Root Rot of Snap Bean – Vegetable Crops Hotline

Root Rot of Snap Bean

Root rot of snap bean can be a devastating disease in Indiana. Often, the first symptom observed is the collapse and wilt of the plant (Figure 1). The roots of such plants may be discolored and rotten (Figure 2). Lower areas of the field and fields which are not well drained are more likely to be affected than well drained areas. Beans planted relatively early in the season are more likely to be affected than later planted beans or second crop beans.

Figure 1: These snap beans have collapsed due to root rot.

Figure 1: These snap beans have wilted and collapsed due to root rot.


 Root rot of snap bean can be characterized by necrotic lesions on the lower stem and roots.

Figure 2: Root rot of snap bean can be characterized by necrotic lesions on the lower stem and roots.

There are many fungal pathogens that may be responsible for root rot of snap bean. The fungal pathogens include Fusarium spp., Rhizoctonia sp., Macrophomina, Pythium spp. (Pythium is actually a fungus-like organism—not a true fungus) and Thielaviopsis sp. These fungi may act alone or together to cause root rot. All of these fungi survive well in the soil and in crop residue. When root systems are compromised, for example in cool, poorly drained, compacted soils, these fungi may cause the symptoms shown above.

Management of root rot of snap bean is complex and difficult. Below are some suggestions that may help to alleviate symptoms.

Crop rotation-avoid planting green beans or other legumes in short rotations. Other crops to avoid are ones that may be susceptible to the pathogens named above: beets, cabbage, melons, peas, potatoes, soybeans.

Plow under snap beans after the season and plow under cover crops before planting beans. Allow enough time for decomposition of crop residue before planting beans. Prepare soil 5 days or more in advance of planting beans to avoid problems with Rhizoctonia sp.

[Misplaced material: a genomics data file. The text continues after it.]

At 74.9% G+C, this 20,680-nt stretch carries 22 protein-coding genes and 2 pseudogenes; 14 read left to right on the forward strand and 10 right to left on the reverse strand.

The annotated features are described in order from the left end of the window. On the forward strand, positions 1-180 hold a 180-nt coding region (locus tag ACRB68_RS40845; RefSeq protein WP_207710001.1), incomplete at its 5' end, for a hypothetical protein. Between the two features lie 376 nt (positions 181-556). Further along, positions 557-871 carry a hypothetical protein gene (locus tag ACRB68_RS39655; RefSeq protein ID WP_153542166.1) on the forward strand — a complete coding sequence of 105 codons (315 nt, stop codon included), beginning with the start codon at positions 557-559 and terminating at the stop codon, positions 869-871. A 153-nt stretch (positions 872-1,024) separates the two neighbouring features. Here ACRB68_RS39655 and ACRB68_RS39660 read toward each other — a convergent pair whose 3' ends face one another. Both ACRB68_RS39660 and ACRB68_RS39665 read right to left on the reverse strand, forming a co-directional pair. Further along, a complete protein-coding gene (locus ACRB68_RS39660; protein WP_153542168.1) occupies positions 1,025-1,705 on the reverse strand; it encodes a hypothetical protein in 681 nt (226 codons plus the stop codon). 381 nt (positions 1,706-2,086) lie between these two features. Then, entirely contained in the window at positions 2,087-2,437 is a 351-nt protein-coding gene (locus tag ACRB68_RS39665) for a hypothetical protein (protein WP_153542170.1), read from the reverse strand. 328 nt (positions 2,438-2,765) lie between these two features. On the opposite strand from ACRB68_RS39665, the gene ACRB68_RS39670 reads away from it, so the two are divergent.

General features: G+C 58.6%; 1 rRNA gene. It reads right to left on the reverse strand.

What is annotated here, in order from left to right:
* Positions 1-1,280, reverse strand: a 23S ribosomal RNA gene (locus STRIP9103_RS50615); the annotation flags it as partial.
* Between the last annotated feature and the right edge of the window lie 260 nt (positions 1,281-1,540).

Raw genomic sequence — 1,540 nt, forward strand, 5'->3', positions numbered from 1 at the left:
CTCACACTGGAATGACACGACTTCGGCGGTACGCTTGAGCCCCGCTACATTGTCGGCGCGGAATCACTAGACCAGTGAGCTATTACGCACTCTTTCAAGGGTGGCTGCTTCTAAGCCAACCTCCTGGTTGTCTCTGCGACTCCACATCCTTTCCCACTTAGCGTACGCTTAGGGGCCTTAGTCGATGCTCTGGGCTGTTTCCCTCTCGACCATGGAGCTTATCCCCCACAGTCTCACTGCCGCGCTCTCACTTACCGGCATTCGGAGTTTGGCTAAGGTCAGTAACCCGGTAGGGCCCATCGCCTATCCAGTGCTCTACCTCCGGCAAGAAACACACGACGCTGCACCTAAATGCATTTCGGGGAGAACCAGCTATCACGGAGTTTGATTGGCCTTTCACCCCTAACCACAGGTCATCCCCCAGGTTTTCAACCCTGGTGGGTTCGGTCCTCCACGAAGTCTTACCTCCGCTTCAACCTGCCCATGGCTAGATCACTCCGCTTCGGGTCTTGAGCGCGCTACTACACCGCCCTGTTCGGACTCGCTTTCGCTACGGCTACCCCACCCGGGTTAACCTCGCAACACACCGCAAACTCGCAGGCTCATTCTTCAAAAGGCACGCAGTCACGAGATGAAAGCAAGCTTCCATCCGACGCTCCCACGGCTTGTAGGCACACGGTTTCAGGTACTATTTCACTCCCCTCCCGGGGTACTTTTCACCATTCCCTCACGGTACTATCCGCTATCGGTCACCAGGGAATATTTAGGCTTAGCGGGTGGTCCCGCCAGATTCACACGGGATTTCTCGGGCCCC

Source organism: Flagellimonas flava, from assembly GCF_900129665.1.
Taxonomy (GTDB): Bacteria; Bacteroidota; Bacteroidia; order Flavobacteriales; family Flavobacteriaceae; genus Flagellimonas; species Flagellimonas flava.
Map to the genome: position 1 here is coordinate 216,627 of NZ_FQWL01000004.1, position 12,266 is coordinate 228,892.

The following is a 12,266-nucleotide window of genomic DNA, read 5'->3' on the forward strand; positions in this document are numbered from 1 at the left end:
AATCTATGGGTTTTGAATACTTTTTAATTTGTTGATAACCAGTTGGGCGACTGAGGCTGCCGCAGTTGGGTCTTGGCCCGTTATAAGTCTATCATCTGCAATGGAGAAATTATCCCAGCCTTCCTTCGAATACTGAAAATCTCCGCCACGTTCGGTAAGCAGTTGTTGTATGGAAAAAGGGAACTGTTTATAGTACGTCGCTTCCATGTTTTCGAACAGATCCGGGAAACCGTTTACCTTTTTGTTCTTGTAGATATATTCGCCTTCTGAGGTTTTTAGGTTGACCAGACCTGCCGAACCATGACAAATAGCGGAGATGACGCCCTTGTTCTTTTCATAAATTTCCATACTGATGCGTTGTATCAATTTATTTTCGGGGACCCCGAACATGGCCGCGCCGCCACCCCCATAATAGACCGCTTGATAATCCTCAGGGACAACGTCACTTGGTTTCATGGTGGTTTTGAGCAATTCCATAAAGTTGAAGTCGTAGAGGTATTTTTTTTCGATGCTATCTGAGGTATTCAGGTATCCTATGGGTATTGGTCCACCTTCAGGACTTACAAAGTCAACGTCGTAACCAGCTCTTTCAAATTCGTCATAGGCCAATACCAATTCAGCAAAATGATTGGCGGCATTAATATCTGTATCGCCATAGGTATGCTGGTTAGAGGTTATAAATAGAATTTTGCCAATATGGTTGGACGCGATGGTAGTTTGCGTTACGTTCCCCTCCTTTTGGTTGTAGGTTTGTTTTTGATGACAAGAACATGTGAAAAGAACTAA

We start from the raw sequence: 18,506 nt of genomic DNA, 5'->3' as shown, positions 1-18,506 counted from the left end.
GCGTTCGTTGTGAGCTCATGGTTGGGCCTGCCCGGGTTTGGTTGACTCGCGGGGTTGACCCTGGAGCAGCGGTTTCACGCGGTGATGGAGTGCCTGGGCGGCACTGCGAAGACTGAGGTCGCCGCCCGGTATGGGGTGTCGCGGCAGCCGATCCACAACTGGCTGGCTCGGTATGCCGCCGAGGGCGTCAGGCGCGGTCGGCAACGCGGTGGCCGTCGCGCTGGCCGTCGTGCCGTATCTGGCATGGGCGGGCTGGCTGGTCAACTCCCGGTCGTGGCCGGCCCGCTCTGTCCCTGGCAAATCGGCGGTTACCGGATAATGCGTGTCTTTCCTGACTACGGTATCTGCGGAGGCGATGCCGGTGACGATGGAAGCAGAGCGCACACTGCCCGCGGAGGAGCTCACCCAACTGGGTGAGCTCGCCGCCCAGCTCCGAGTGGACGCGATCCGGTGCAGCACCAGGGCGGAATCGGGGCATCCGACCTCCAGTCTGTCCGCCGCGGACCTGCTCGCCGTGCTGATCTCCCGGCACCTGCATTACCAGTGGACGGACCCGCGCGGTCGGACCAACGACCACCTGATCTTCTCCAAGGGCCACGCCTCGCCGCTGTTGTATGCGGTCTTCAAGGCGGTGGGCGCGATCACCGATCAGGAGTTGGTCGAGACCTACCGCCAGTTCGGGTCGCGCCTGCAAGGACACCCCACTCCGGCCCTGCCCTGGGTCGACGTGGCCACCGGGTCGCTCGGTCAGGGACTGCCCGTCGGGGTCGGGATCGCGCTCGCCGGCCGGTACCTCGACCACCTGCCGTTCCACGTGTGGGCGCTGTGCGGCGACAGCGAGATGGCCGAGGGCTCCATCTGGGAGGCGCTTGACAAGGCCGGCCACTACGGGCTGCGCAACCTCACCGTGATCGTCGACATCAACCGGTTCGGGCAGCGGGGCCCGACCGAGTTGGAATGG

Subsoil to help to promote root growth. Growing on raised beds or ridges increases soil aeration and soil temperature.

Choose fields that are well drained, as much as possible. Tiling may help to increase drainage and thus plant growth.

Later plantings tend to have fewer root rot problems in most years. As much as possible, adjust planting depth to shallow for fields where root rot has been a problem.

Root rot severity tends to increase with increasing plant densities. Reduce plant densities: row spacings that are close tend to produce dense plant canopies which increases root rot severity.

Avoid cultivations of beans that are in fields with a history of root rot. Cultivations that are too close to the plant may interfere with root growth.

Although few cultivars are resistant to root rots in fresh beans, chose varieties that are known to have fewer problems. Ask your seed rep for help.

Fungicides-Seed treated with fungicide may help to reduce rot of the seed and young seedling. Contact products such as Thiram® and Captan® coat the seed and will help protect it from fungi that may rot the seed. Other products are systemic and work by moving into the germinating seedling.  Such products include:

  • the active ingredient azoxystrobin (e.g., Dynasty®) may help to manage Rhizoctonia root rot.
  • thiabendazole (e.g., Mertect®) may help to protect the young seedling from infections including Fusarium
  • mefenoxam (e.g., Apron Maxx®) may help to protect the young seedling from Pythium infections.
  • fludioxanil (e.g., Maxim®) may help to prevent diseases caused by fungi in the DiaporthePhomopsis complex
  • Some seed suppliers may offer seed with mixes of different fungicides and insecticides. Ask about the fungicides and insecticides and what purpose they serve. Some portions of the seed treatments may be unnecessary.

Soil applied fungicides may help to lessen the severity of root rot. Such treatments are more likely to be cost effective in fields where there has been a history of root rot.

  • Products with the active ingredient mefenoxam (e.g., Ridomil Gold SL®), may help to manage infections caused by Pythium
  • Products with the active ingredient azoxystrobin (e.g., Quadris®) may help to manage diseases caused by Rhizoctonia
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